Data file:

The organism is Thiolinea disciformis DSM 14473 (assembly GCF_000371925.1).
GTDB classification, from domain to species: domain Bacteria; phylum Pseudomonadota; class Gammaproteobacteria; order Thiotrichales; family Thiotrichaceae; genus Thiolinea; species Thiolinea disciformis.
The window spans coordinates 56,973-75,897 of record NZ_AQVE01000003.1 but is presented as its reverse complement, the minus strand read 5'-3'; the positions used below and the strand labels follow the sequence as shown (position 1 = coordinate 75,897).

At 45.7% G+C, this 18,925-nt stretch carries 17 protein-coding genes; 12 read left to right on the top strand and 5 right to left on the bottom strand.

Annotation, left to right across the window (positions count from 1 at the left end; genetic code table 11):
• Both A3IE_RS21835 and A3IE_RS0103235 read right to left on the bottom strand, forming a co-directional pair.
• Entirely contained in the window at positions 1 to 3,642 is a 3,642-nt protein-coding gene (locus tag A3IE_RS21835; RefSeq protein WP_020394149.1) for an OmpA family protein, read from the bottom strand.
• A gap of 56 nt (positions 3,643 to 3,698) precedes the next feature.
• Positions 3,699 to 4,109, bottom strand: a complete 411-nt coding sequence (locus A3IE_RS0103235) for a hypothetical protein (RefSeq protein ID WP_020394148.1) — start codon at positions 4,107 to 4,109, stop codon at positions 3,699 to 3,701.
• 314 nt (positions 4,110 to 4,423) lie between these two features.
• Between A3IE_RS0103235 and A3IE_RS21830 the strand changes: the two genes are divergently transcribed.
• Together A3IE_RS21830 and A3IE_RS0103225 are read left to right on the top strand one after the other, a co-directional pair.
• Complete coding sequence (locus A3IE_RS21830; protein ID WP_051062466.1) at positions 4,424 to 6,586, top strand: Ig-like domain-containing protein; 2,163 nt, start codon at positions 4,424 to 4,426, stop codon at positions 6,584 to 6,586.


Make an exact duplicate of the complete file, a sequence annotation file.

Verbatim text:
The organism is Thiolinea disciformis DSM 14473 (assembly GCF_000371925.1).
GTDB classification, from domain to species: domain Bacteria; phylum Pseudomonadota; class Gammaproteobacteria; order Thiotrichales; family Thiotrichaceae; genus Thiolinea; species Thiolinea disciformis.
The window spans coordinates 56,973-75,897 of record NZ_AQVE01000003.1 but is presented as its reverse complement, the minus strand read 5'-3'; the positions used below and the strand labels follow the sequence as shown (position 1 = coordinate 75,897).

At 45.7% G+C, this 18,925-nt stretch carries 17 protein-coding genes; 12 read left to right on the top strand and 5 right to left on the bottom strand.

Annotation, left to right across the window (positions count from 1 at the left end; genetic code table 11):
• Both A3IE_RS21835 and A3IE_RS0103235 read right to left on the bottom strand, forming a co-directional pair.
• Entirely contained in the window at positions 1 to 3,642 is a 3,642-nt protein-coding gene (locus tag A3IE_RS21835; RefSeq protein WP_020394149.1) for an OmpA family protein, read from the bottom strand.
• A gap of 56 nt (positions 3,643 to 3,698) precedes the next feature.
• Positions 3,699 to 4,109, bottom strand: a complete 411-nt coding sequence (locus A3IE_RS0103235) for a hypothetical protein (RefSeq protein ID WP_020394148.1) — start codon at positions 4,107 to 4,109, stop codon at positions 3,699 to 3,701.
• 314 nt (positions 4,110 to 4,423) lie between these two features.
• Between A3IE_RS0103235 and A3IE_RS21830 the strand changes: the two genes are divergently transcribed.
• Together A3IE_RS21830 and A3IE_RS0103225 are read left to right on the top strand one after the other, a co-directional pair.
• Complete coding sequence (locus A3IE_RS21830; protein ID WP_051062466.1) at positions 4,424 to 6,586, top strand: Ig-like domain-containing protein; 2,163 nt, start codon at positions 4,424 to 4,426, stop codon at positions 6,584 to 6,586.